bulletThe Perspirometer is used to determine colorfastness of textiles to water and perspiration. This device applies pressure to samples that have been wetted with a simulated perspiration solution, sea water, or plain water as its heated. Results are visually or instrumentally evaluated for color change.

bulletThe Electronic Crock Meter is used to determine the color fastness of textiles to dry or wet rubbing. This electronic crock meter will replace the departmentís outdated and damaged manual device.

bulletA Color Matching Cabinet is used for the visual assessment of color under standard lighting conditions. AATCC Gray and Chromatic Scales are typically used in these cabinets.

bulletSafety and Comfort Analysis

bulletComfort and safety are product performance dimensions that have significant impact on consumer satisfaction. Measuring a materialís reaction to conditions of use provides information that can be used to predict product performance. Comfort includes physical, physiological, and psychological factors; it describes how materials interact with the human body. The relationship between comfort and materials can include how a material retains or conducts body or environmental heat, absorbs or repels moisture and feels next to the skin. Safety addresses the physical risks to which the user of a textile product is exposed. For the majority of textile products, the major safety issue is flammability

bulletThe Sweating Guarded Hotplate System is used to measure the insulation value and evaporative resistance of fabric systems. This device will allow faculty and students to study the impact of fabric design and structure on the thermal properties of those materials.

Sweating Guarded Hotplate


bulletThe Air Permeability Tester determines the resistance to the passage of air of woven, knitted and nonwoven textile materials. This property is of importance to clothing comfort, thermal, and wetness sensations of human wearers.

bulletThe "Umist" Wettability Tester is used to determine the rate of spread of a liquid through all directions of a horizontally mounted fabric. The presence of moisture in fabric greatly affects clothing comfort sensations by human wearers.

bulletFlammability is evaluated by both the 45 Degree and the Vertical Flammability Testers. The 45 degree Tester is used to distinguish explosively flammable textile materials from others, whereas the Vertical Tester is a more stringent test for assessment of children's wear. Fabric flammability is a safety issue that is regulated by the Consumer Product Safety Commission, consequently flammability testers are important elements of a comprehensive product development and physical analysis testing facility.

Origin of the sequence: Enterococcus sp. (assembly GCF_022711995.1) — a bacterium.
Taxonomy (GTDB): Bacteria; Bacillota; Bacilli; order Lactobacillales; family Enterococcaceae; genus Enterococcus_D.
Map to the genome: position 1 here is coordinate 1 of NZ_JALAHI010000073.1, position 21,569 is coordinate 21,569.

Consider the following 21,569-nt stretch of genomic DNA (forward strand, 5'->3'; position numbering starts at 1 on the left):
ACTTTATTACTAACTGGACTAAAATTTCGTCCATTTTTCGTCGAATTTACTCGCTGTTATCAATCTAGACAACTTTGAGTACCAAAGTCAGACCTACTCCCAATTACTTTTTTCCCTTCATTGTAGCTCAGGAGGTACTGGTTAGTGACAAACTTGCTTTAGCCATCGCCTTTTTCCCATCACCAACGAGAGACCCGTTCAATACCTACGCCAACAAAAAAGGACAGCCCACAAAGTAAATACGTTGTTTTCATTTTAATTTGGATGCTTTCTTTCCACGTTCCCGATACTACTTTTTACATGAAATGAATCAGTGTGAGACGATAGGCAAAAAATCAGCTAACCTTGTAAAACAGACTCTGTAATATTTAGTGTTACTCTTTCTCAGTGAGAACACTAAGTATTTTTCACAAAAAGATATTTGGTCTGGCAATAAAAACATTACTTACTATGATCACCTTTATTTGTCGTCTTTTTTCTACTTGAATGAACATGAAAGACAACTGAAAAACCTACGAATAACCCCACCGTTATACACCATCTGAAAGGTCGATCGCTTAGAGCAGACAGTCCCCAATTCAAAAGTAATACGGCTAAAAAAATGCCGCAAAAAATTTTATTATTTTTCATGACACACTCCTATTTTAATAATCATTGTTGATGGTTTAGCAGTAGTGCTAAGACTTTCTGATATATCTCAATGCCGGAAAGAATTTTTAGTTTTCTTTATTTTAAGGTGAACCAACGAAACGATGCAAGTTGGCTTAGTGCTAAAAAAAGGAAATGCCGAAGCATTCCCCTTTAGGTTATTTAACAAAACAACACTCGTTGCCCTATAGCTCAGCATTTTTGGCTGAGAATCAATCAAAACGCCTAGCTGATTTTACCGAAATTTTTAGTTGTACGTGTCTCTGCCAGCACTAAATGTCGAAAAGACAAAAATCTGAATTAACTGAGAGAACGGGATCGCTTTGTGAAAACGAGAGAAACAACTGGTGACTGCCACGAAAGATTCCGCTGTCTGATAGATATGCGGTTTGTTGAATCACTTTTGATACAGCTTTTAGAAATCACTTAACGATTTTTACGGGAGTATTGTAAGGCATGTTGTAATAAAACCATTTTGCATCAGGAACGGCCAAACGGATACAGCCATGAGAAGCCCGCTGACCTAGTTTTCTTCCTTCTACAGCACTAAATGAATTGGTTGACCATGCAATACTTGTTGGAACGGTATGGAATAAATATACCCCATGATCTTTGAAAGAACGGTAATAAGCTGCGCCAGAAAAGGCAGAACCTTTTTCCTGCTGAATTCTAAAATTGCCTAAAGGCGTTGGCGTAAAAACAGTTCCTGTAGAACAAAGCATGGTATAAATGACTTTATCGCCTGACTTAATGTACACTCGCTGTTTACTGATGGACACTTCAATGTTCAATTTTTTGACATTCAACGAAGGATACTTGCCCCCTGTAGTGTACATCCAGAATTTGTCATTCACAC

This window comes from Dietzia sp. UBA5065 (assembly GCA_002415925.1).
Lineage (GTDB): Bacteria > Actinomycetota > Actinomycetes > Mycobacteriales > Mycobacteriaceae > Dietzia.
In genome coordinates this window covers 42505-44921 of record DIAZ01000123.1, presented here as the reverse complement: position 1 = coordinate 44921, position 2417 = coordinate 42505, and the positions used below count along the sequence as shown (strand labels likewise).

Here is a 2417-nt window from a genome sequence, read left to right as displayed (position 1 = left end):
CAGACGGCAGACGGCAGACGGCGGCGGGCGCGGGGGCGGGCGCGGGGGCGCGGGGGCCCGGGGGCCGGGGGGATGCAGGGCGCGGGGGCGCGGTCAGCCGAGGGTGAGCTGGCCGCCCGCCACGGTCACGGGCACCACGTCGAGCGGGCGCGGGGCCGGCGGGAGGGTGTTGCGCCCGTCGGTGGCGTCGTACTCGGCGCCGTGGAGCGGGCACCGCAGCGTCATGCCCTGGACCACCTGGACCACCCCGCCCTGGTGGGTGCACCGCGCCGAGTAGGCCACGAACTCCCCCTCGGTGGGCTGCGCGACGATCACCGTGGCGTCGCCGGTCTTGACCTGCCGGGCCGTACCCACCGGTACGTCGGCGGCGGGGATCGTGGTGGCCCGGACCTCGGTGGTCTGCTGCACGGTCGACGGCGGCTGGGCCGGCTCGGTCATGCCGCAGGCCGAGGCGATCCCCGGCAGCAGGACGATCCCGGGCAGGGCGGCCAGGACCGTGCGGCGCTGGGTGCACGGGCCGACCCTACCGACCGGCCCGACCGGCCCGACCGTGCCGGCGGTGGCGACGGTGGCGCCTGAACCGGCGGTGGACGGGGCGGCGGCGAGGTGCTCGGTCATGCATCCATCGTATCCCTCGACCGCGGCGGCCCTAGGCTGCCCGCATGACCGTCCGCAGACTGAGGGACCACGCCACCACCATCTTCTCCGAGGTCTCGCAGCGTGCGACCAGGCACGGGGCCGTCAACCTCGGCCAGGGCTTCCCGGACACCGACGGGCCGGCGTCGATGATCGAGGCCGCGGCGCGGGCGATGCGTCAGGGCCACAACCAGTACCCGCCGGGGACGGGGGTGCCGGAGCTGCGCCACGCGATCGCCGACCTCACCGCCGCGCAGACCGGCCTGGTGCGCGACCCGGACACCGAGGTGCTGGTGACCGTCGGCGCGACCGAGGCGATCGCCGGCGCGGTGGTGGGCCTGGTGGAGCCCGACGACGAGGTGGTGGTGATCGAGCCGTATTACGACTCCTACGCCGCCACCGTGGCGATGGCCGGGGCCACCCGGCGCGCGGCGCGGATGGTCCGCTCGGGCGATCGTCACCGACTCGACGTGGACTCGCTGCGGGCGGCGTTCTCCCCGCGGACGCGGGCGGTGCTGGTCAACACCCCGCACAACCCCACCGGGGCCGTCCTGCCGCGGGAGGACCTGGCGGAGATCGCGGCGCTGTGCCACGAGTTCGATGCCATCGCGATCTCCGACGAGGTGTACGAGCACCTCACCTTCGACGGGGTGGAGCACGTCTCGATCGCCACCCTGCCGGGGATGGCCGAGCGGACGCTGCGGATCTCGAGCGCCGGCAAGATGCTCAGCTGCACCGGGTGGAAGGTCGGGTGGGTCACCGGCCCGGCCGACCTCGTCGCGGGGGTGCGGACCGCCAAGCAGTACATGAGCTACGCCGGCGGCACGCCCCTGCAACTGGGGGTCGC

bulletHere's some interior views of the Vertical Flame Tester:

        FTMS burner.jpg (238922 bytes)        VFC front view.jpg (60737 bytes)

bulletA Digital Thickness Tester is used to measure the gauge or thickness of a fabric which is directly correlated to fabric insulative properties, as well as a fabricís capacity to drape over a three dimensional form. The measure of fabric thickness is an essential element of a fabricís usefulness in product form.

bulletOptical analysis
bulletThe lab is equipped with a Video Microscope System  for the micro-analysis of textile materials. Study of fiber morphology, yarn and fabric physical structure are essential for an effective product development process, since the physical properties of those materials affect the consumer behavior of finished products. The system permits analysis of product defectiveness, which will be useful in quality assurance aspects of the curriculum. This system will also project an image on a computer screen for purposes of student-group analysis projects, and will permit archiving of images in electronic format for effective dissemination.

bulletA new precision microtome is available to produce fiber cross sections of varying thickness for microscopic examination and identification. This device is used to improve the understanding of fiber structure, which is an important element of a textile materialís physical properties.



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Laboratory Location

bulletThe laboratory which is located in Room 230 Latham Hall, was renovated, including clearing of one end for the installation of an environmentally controlled temperature and humidity chamber.

latham230.JPG (1425982 bytes)

Old Image of Latham 230
Before Renovation

enviro_chamber.JPG (170455 bytes)

Image of New  CTH Chamber

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bulletThe material shown on this webpage is based upon work supported by the National Science Foundation under Grant No. 9952283. Any opinions, findings, and conclusions or recommendations expressed in this material are those of the author(s) and do not necessarily reflect the views of the National Science Foundation.